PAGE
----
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Good Growing

Keeping you growing with good ideas

Growing with Kids and Youth

Posted by Kari Houle - Articles

I'm always trying to think of good ideas for gardening with kids. Ways to get them interested in gardening when they're young and hope that it carries through as they get older. I remember as a child my Mom allowing me to have a window box with seeds which I merrily planted and then ran off to the neighbor's yard to play leaving her to care for it but it was still a positive influence. And go figure – so many years later here I am teaching people how to garden and care for plants. My Mom's gardens gave me a basis for my knowledge that has only proved beneficial as I've moved through my career and of course she takes full advantage of when I come home to help in the garden. My knowledge has continued to grow, but I feel that the entire reason my career took the direction it did was because of the gardening influences of my Mother when I was a child. When I reached college and was trying to figure out a career path and I discovered they taught horticulture in college, I never looked back.

But what kind of activities can we do with children during the winter months? There are plenty of opportunities to excite kids about plants. One that's fun that even I do personally, is gardening with plant scraps or garbage gardening. Its take what would normally end up in the garbage or compost pile from vegetable or fruit scraps and turns them back into growing things. I started two avocado pits and now have 1 ½ foot tall avocado trees. They took a few months to germinate and to begin growth and will never be big enough indoors to produce avocados, but they are fun to have in the house during the winter months. During the summer I take them outside to enjoy the sun. To start an avocado plant, take the pit from a ripe avocado, wash it off, and let it dry overnight. Make sure to have good quality potting mix and a container with drainage holes. Plant the flat part of the pit down and the pointy side up leaving 1/3 of the pit above the soil line. Keep the soil moist (not saturated) and within one to three months you'll have roots and then after that top growth begins to form. This does take patience especially if working with young children, but once the plant begins to grow it's a great opportunity for children to make observations. Even starting a few avocados and placing them in different locations, differing amounts of water, etc. Science experiment!

Pineapple is another plant that's great for garbage gardening. Cut the pineapple off below the green rosette top of the plant. Remove as much of the pineapple flesh as possible as this will only rot. Let the top dry out on a counter for about two days and then remove any dead leaves and some of the lower leaves creating a stem. Plant the exposed stem into the potting mix and make sure to keep a small space between the bottom of the leaves and the top of the soil. Keep the soil evenly moist and keep the newly planted pineapple in indirect sun for 2-3 weeks. After that time, move it to a sunny window and keep watered. It's been quite a few months since I planted mine, but I now have some side shoots growing and a very happy plant.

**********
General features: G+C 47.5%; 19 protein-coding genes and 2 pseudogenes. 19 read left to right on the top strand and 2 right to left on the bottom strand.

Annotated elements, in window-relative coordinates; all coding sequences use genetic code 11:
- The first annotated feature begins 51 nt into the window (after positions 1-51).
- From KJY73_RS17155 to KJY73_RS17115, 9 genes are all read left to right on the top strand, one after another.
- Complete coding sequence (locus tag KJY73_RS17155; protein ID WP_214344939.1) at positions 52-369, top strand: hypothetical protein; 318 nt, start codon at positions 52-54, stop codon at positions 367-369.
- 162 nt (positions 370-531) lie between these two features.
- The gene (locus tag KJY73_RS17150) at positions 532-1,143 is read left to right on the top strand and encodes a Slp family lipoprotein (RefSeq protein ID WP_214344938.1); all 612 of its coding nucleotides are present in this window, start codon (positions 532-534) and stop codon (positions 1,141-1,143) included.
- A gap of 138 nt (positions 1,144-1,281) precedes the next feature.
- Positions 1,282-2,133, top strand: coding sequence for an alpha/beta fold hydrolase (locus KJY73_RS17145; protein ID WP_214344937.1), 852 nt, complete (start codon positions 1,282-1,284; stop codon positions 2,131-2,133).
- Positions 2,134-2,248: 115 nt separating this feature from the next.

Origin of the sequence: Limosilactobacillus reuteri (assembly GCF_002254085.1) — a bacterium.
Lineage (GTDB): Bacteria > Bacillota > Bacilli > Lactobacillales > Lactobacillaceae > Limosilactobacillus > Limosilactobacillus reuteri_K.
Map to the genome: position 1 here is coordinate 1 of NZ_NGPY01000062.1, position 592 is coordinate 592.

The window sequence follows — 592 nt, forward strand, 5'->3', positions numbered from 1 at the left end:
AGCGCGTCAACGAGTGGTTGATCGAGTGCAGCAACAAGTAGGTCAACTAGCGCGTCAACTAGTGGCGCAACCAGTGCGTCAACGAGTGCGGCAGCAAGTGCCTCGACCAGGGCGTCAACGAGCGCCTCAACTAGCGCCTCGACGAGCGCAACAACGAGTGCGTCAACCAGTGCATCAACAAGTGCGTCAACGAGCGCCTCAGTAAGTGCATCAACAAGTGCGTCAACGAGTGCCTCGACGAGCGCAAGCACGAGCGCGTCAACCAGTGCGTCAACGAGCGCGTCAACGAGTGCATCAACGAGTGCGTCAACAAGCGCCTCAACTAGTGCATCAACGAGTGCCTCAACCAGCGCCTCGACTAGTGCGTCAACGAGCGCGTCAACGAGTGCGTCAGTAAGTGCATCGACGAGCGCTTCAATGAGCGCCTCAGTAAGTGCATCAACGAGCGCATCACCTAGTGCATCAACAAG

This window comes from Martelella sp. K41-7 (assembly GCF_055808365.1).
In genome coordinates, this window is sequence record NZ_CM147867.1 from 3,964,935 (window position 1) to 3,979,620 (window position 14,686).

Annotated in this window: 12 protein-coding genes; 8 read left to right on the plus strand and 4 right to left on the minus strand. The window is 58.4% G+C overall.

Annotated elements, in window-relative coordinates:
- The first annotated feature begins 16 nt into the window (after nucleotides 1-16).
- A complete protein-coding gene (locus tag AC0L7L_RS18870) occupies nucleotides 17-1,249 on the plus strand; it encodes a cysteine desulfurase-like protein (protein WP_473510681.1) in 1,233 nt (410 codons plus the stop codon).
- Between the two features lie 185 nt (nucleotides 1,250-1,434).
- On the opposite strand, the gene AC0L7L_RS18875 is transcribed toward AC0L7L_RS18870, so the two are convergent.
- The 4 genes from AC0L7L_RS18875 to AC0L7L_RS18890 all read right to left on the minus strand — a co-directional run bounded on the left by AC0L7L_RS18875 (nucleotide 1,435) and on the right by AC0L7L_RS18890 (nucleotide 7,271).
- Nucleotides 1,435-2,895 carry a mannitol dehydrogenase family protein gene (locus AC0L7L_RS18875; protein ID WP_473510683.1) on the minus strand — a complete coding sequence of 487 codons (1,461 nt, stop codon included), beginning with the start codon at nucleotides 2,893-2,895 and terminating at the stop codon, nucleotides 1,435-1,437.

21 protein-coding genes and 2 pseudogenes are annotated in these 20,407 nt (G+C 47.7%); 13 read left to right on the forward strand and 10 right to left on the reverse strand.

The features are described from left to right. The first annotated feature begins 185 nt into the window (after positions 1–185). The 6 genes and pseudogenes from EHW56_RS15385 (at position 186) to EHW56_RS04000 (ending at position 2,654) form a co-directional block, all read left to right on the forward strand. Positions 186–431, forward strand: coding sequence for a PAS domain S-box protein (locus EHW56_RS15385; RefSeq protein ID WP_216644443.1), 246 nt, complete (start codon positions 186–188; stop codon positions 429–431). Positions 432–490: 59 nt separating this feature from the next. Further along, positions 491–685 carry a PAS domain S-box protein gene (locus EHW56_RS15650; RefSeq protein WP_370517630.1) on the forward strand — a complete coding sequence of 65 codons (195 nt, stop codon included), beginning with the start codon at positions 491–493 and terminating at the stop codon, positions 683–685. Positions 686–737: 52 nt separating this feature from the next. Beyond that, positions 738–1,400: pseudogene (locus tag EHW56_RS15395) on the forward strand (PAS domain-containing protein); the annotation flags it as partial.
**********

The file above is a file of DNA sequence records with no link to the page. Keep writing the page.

Another great activity to get children interested in plants and gardening is houseplant propagation. Plants such as pothos or philodendron are easy plants to propagate and you can see much faster results as compared with avocados and pineapple which might be more suitable to younger children where fast results might help keep their interest. Both pothos and philodendron can be started in either water or potting mix. The benefit of starting in water in a clear container is that children will be able to see roots develop. Once roots begin to form, you'll want to place the cutting into a good quality potting mix and container with drainage holes to prevent the plant from eventually rotting which results from sitting in water too long. Make a cutting approximately 4-6 inches long, removing some of the lower leaves and make sure that the stem area where you removed the leaves is below the soil or water line depending on your preferred method of starting these plants. Who can argue with growing new plants! Another plant that is easy to propagate as it creates new plants readily is a spider plant, just cut off the new plantlets and plant directly into potting mix.

A third activity is soda bottle hydroponics. Hydroponics is growing plants with a nutrient solution with or without a growing medium (potting mix, perlite, etc.). If you search the internet for soda bottle hydroponics you'll find a lot of instructions. I always recommend referring to educational websites (.edu) when searching to make sure that you are getting reliable information. Soda bottle hydroponics is great for growing quick germinating plants such as grass seed. It's not a long term option as the nutrient solution in something like this is not carefully balanced like it would be in a full scale hydroponics operation, but it will last for some time. You can also take advantage that once you set up your soda bottle hydroponic system, you can try different plants and growing mediums and see what results. Make sure to place it somewhere that will provide adequate and proper lighting for whatever plant you are growing.

All of the above activities are easy and fun for anyone of any age. It may be cold out, the days may be short, but that doesn't keep us from growing.



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